5 Cybersecurity Trends to Prepare for in 2023

5 Cybersecurity Trends to Prepare for in 2023

There are certain constants that one defends against when planning critical infrastructure cybersecurity. One example would be vulnerabilities. These are an ongoing issue every time there is an OS or software update. Another would be phishing emails, which remain the main conduit for a wide variety of different types of attacks.

But, while defending against these common security concerns, companies can’t get complacent about keeping an eye out for rising trends. Just as many organizations continually upgrade and expand their business, criminal groups do the same.

For example, one recent occurrence in the cyberattack “business model” in just the last 5 or so years is Ransomware as a Service (RaaS). This is where criminal groups set up shop with sites that mimic Software as a Service (SaaS). They offer a full ransomware attack package with their version of customer support for a subscription fee.

It’s estimated that RaaS now accounts for approximately two-thirds of ransomware attacks.

Trends like this need to be prepared for, otherwise, organizations and mission-critical facilities are caught off-guard. This leaves them exposed to attacks while they’re playing catch-up with their security apparatus. 

Now is the time to prepare for what is expected to be trending in 2023. Experts warn to be on the lookout for the following cybersecurity threats in the coming year.

One-time Password (OTP) Bypass Services

Multi-factor authentication (MFA) is often promoted as one of the best ways to prevent a password breach. This method is touted as being 99.9% effective at stopping fraudulent sign-in attempts. One of the most common factors of authentication MFA uses is the one-time password (OTP) that is sent to a user’s device, often by SMS.

Rather than just watching everyone adopt MFA to thwart their attempts, hackers have developed an OTP bypass and are selling this as a service to other cybercriminals.

Bots have been created that can bypass the OTP protections by stealing those SMS messages and distributing them to a bad actor. They do this by automating the sending of social engineering voice calls or text messages to the targets. The goal is to get the target to send the OTP back to the bot. 

One bot that has been advertised over certain social media networks is named “SMSBypassBot” and is just one that will likely be more prevalent in the coming year.  

Attacks Through 5G

The promise of a much faster internet through 5G hasn’t quite been fulfilled yet. But those building the wireless infrastructure to enable the service to reach its full potential have been making progress.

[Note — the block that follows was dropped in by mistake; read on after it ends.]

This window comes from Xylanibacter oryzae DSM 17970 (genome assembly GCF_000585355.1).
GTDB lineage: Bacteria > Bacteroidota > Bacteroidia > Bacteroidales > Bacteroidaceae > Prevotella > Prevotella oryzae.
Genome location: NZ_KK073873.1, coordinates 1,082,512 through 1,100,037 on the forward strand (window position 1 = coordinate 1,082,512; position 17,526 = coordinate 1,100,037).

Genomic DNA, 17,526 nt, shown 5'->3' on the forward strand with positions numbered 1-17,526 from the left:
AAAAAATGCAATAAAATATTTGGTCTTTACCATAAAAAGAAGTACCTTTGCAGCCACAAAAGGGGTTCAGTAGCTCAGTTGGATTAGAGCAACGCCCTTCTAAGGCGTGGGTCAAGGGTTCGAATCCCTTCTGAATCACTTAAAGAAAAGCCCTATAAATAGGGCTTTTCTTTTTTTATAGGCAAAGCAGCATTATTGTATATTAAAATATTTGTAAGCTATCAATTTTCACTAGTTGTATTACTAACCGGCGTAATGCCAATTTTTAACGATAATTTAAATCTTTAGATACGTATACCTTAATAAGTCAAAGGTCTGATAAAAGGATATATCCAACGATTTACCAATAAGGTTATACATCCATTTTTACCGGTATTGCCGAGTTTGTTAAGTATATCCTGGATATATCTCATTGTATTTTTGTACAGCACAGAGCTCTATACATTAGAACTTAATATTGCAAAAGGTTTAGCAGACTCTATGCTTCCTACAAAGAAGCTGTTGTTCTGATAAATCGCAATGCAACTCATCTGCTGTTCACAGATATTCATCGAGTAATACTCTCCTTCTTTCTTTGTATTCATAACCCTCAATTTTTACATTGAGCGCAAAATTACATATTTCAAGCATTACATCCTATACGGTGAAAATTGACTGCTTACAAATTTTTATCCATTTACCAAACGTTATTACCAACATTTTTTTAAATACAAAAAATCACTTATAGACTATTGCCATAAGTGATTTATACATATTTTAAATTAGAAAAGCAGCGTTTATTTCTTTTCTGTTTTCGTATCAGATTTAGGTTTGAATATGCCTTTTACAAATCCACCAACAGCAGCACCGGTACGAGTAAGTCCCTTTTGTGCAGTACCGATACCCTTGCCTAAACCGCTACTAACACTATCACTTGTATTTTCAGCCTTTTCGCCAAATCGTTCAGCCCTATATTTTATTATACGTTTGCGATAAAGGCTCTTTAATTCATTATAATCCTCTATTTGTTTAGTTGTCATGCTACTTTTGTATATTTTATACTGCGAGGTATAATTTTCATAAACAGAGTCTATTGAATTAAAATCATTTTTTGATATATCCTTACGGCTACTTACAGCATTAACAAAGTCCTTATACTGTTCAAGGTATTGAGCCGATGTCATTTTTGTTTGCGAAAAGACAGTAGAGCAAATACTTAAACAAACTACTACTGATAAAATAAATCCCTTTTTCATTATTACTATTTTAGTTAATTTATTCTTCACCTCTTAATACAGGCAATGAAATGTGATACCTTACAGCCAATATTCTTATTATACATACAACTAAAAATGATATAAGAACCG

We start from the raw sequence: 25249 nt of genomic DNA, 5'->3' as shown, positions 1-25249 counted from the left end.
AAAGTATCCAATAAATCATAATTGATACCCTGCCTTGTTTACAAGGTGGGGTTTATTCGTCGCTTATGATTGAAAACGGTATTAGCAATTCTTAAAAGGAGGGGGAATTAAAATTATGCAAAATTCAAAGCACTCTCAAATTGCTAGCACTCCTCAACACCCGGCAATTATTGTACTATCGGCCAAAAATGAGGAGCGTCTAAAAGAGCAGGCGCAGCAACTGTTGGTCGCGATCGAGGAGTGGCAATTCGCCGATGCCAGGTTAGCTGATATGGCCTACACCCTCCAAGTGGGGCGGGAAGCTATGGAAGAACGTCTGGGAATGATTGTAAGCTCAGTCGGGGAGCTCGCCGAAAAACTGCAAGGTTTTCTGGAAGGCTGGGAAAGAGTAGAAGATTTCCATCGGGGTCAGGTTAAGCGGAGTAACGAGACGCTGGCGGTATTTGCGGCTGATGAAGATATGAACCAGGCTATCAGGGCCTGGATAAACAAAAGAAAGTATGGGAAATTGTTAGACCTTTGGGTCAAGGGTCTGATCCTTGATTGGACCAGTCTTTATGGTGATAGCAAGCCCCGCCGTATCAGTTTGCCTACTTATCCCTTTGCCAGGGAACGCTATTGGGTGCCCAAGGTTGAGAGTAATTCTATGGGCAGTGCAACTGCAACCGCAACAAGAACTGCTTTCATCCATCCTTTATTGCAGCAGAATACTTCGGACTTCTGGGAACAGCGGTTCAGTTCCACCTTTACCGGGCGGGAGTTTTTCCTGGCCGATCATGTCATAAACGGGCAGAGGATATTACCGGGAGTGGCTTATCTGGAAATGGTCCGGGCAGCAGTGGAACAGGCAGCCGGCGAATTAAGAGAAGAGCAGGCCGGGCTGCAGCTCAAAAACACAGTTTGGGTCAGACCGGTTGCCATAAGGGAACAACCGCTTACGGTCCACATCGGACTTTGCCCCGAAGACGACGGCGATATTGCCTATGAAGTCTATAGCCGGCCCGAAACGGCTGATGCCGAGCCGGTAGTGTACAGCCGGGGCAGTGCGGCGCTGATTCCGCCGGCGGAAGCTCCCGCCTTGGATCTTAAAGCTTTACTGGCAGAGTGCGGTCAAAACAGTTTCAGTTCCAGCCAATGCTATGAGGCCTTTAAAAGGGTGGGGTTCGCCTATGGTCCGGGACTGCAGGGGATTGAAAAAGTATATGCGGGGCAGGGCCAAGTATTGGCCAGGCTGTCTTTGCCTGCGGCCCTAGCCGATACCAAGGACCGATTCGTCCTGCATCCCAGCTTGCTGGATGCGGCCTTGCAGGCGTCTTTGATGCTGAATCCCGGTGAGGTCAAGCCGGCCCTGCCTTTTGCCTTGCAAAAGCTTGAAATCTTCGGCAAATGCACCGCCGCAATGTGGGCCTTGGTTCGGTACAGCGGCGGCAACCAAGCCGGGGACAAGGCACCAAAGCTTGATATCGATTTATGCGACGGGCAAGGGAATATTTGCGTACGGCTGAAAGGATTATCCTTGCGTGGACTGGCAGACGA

2023 promises to fulfill more of the potential of 5G, with not only phones benefitting. Internet service providers are also beginning to offer 5G internet connections to homes and businesses.

This speed is great for connectivity, but it also holds a lot of opportunities for hackers to take advantage of the new 5G infrastructure. Without the benefit of maturity, be wary of the security of any new 5G network infrastructure and ensure you’re applying zero-trust standards to mitigate risk.

Data Leakage Issues Through Social Media

Social media companies are not known for their privacy, but they are known for their popularity. If you asked your employees how many use one or more social media apps, it will likely be nearly (if not) everyone.

If these apps are on devices that have access to business data and network infrastructure, it can mean leakage of data. This is data that isn’t maliciously stolen, but rather “leaked” unintentionally to unauthorized parties through poor security practices or overreaching applications.

Facebook’s data sharing and gathering recently gained a spotlight when the company rolled out its new “Off-Facebook Activity” tool, which allows users to see exactly which third-party apps and websites Facebook gathers information from. Users are often completely unaware that an unrelated website they visit is being caught in the net of data mining, sharing, and selling by social media giants.

Cyberattacks Connected to Global Events

The pandemic kicked off a big trend that continues with hackers taking advantage of global events. They use messages related to these events in social engineering attacks. They also look for weaknesses due to organizations being distracted by world happenings and exploit them to launch attacks.

During the pandemic, the cyberattack volume increased by 600%. There have also been multiple phishing scams launched that take advantage of the war in Ukraine, many of which prey on people’s desire to help those in need.

This trend is expected to continue as cybercriminals continue to find it lucrative to take advantage of disruptive world events.

Faster & More Personalized Attacks Thanks to AI

Artificial intelligence and machine learning are revolutionizing the technology experience. They’ve given us things like predictive typing and smart threat monitoring and response.

Look for hackers to also be diving into the time-saving and efficiency advantages of AI, with more personalized attacks and larger attack volume. AI allows things to be automated, with software taking over tasks that used to be done manually. This enables large criminal groups to launch more targeted attacks at a higher rate of speed.

When Was Your Last Vulnerability Assessment?   

Is your cybersecurity strategy ready for the threats coming in 2023? Schedule a vulnerability assessment today with WizNucleus to make sure! 

Contact us today to schedule a free consultation! Call +1 (646) 558-5577 (New York, NY) or +1 (469) 481-1726 (Carrollton, TX) or reach out online.

Share This Post

Related Posts